Robertson Davies was a cunning literary prestidigitator whose legerdemain spanned the breadth of his writing. After all, he disguised Fifth Business, his masterwork, as an epistolary novel rather than acknowledge that it is a postmodern fusion of spiritual autobiography and romance quest in the shape of C.G. Jung’s myth of individuation. Similarly, while written as a letter to his headmaster, the novel is actually a…


Old Fantastical Duke of Dark Corners

Dec 3rd, 2015 Books & Literature Rob Reid 7 min read

Twenty years ago Canada lost one of its great writers: Robertson Davies. I offer these recollections and reflections with a merry heart on the anniversary of his passing and acknowledge the release of the captivatingly engaging first volume of his selected diaries under the evocative title of A Celtic Temperament. The first book I ever read that wasn’t mandatory school reading was Fifth Business. It…


Celtic Crusade with a Canadian Thrust

Nov 29th, 2015 Books & Literature, Celtic World Rob Reid 5 min read

Once upon a time the Medieval Celtic World was synonymous with the Dark Ages. That perspective began to be challenged, and was eventually modified, with a series of books with titles that made grandiose claims championing Celtic achievement in all its manifold forms. The Celtic stone got rolling at a rapid clip in 1995 with How the Irish Saved Civilization. Subtitled The Untold Story of…


Voice of the Land Celebrated in Documentary

Nov 29th, 2015 Books & Literature, Film & Cinema Rob Reid 13 min read

Bush land scrub land —                Cashel Township and Wollaston Elvezir McClure and Dungannon green lands of Weslemkoon Lake where a man might have some                opinion of what beauty is and none deny him                                    …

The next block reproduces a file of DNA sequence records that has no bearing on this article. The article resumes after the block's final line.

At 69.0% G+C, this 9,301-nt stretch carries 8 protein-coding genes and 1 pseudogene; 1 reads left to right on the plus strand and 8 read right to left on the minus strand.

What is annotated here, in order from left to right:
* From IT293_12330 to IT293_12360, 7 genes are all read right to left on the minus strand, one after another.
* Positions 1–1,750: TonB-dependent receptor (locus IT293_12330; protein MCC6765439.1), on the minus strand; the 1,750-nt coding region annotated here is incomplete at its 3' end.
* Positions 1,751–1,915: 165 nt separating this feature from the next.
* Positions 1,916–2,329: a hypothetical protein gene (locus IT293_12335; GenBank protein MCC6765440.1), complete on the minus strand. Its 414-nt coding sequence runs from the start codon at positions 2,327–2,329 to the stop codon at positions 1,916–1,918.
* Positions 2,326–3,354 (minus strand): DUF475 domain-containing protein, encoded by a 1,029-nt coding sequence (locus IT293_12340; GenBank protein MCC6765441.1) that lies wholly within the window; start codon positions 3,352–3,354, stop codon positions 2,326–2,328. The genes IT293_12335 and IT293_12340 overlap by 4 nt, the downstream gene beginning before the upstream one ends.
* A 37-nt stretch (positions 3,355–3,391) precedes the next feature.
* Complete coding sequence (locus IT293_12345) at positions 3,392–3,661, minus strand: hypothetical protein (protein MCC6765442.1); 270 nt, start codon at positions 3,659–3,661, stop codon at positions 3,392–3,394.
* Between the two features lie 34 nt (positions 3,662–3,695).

Just Keeps on Popping

Nov 28th, 2015 Music Rob Reid 6 min read

Like the Energizer bunny, Glenn Smith just keeps on popping. The irrepressible blues impresario is turning the page on a new chapter in his ongoing Book of Blues in Waterloo Region. Like any compelling narrative, it’s an evolution of what happened previously. Smith, who spends most of his time running Ethel’s Lounge, the popular watering hole in UpTown Waterloo, is starting a new venture called…

Creative Enterprise

Critique of Arts Funding Sting

Nov 16th, 2015 Media Notes Rob Reid 4 min read

The Creative Enterprise Initiative has learned nothing from the errors of its ways in the not-too-distant past. This is sad and regrettable, but not unexpected given its tenuous leadership. Waterloo Region tax payers remain in the dark as to what really happened when Heather Sinclair, CEI’s founding CEO, was unceremoniously fired in 2014 following a couple of years of abject failure — at considerable cost to taxpayers….